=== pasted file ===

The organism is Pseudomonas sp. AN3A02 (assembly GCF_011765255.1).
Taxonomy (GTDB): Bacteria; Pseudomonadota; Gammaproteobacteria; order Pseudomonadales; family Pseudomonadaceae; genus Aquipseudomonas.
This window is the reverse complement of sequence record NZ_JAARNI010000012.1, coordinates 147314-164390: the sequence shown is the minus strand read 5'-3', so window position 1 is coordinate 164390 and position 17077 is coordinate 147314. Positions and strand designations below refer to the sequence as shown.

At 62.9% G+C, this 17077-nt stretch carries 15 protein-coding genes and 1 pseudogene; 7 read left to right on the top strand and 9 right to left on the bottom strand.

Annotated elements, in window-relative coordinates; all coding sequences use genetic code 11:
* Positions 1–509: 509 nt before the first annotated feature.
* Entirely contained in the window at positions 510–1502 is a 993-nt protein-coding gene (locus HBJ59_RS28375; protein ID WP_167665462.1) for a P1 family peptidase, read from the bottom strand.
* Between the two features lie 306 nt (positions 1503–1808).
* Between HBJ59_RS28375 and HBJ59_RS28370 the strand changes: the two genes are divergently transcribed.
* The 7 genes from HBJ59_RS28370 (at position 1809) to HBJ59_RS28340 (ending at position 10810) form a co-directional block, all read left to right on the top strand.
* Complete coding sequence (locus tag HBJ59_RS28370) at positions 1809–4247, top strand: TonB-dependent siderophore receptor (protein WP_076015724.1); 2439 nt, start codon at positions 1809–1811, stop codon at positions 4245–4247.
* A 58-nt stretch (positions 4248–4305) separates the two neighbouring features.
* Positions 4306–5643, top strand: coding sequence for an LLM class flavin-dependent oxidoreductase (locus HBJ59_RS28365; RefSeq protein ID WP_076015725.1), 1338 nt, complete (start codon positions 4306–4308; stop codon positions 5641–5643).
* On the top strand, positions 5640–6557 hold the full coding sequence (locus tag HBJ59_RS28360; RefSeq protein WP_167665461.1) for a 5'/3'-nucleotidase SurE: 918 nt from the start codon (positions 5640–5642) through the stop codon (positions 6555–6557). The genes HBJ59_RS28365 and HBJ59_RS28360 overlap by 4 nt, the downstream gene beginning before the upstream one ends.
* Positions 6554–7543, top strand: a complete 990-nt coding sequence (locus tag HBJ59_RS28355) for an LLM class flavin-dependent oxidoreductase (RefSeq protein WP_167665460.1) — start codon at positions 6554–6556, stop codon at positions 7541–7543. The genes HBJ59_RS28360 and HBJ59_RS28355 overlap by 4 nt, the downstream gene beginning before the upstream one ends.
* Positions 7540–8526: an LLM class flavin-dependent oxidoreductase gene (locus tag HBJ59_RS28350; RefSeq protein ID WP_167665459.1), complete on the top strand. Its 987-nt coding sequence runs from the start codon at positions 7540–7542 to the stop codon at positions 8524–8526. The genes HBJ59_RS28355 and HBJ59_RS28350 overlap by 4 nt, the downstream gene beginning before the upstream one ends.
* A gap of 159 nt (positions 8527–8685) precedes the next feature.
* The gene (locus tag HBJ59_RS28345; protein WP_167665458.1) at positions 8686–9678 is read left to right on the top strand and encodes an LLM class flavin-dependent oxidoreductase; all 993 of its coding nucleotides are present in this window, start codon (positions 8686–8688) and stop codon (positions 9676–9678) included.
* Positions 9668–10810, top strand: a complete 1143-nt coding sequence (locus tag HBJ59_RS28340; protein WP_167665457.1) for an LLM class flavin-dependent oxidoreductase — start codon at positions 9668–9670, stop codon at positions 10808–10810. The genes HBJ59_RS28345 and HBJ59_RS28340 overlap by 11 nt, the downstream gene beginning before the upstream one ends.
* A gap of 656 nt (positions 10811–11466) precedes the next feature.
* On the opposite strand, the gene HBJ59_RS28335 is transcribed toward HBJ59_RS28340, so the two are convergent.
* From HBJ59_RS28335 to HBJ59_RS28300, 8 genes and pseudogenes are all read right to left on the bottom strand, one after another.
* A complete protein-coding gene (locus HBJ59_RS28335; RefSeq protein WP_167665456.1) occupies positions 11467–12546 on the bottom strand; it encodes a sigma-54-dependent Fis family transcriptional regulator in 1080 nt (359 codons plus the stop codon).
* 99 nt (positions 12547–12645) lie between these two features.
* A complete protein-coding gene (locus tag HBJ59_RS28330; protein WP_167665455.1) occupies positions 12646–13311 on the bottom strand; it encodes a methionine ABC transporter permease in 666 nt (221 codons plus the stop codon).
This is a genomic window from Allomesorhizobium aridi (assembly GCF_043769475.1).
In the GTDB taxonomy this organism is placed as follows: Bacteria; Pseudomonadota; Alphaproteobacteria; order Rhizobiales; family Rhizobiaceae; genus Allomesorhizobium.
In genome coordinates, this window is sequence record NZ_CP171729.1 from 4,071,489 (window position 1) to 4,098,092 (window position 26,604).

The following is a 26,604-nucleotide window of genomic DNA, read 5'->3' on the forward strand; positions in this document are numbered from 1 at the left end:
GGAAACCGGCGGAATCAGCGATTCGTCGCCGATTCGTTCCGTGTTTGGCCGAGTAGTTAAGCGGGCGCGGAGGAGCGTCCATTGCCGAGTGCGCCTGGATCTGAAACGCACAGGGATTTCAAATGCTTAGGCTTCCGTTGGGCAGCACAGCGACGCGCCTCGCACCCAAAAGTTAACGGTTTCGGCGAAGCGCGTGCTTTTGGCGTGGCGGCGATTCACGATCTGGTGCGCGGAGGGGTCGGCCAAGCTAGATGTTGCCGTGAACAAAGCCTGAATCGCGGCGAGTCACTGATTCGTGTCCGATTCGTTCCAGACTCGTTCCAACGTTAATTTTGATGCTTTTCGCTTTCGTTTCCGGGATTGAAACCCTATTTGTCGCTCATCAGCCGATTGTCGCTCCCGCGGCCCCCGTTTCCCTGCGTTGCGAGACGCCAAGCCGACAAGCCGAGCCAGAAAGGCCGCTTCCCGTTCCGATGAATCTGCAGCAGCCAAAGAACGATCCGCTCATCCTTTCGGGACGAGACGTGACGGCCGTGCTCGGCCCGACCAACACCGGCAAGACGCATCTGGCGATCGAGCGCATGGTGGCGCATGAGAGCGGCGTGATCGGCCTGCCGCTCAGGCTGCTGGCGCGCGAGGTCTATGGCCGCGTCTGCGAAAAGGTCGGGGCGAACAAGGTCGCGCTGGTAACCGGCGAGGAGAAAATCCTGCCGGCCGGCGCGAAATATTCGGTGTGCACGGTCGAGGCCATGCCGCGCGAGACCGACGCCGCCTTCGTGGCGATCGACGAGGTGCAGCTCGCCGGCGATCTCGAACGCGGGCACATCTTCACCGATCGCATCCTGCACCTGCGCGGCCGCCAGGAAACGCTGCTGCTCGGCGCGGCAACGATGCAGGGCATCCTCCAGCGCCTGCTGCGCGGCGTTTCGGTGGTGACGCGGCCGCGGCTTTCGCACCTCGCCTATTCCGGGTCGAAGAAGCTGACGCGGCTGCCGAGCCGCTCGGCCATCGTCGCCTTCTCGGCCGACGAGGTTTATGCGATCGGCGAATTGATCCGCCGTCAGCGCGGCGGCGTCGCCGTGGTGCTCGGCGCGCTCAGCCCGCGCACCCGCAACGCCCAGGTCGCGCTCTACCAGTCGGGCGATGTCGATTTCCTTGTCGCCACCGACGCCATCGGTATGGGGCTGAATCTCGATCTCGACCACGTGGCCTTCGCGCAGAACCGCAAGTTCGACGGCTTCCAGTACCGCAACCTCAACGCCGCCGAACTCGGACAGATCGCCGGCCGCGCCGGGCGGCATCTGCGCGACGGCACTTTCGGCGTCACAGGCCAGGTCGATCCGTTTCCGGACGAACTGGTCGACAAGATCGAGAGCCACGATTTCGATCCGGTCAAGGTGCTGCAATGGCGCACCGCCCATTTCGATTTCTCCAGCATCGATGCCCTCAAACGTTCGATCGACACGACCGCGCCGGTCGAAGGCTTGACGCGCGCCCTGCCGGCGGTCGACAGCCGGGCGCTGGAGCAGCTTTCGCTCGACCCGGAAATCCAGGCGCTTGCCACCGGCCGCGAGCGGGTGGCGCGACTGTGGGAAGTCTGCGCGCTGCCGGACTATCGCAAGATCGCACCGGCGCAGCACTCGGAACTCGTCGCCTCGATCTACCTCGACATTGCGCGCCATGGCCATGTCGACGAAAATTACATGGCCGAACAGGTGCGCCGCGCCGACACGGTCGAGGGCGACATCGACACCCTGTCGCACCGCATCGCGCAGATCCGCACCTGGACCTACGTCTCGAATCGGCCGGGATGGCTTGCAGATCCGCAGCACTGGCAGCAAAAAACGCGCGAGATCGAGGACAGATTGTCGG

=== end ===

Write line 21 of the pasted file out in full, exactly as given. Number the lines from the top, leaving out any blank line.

* On the opposite strand, the gene HBJ59_RS28335 is transcribed toward HBJ59_RS28340, so the two are convergent.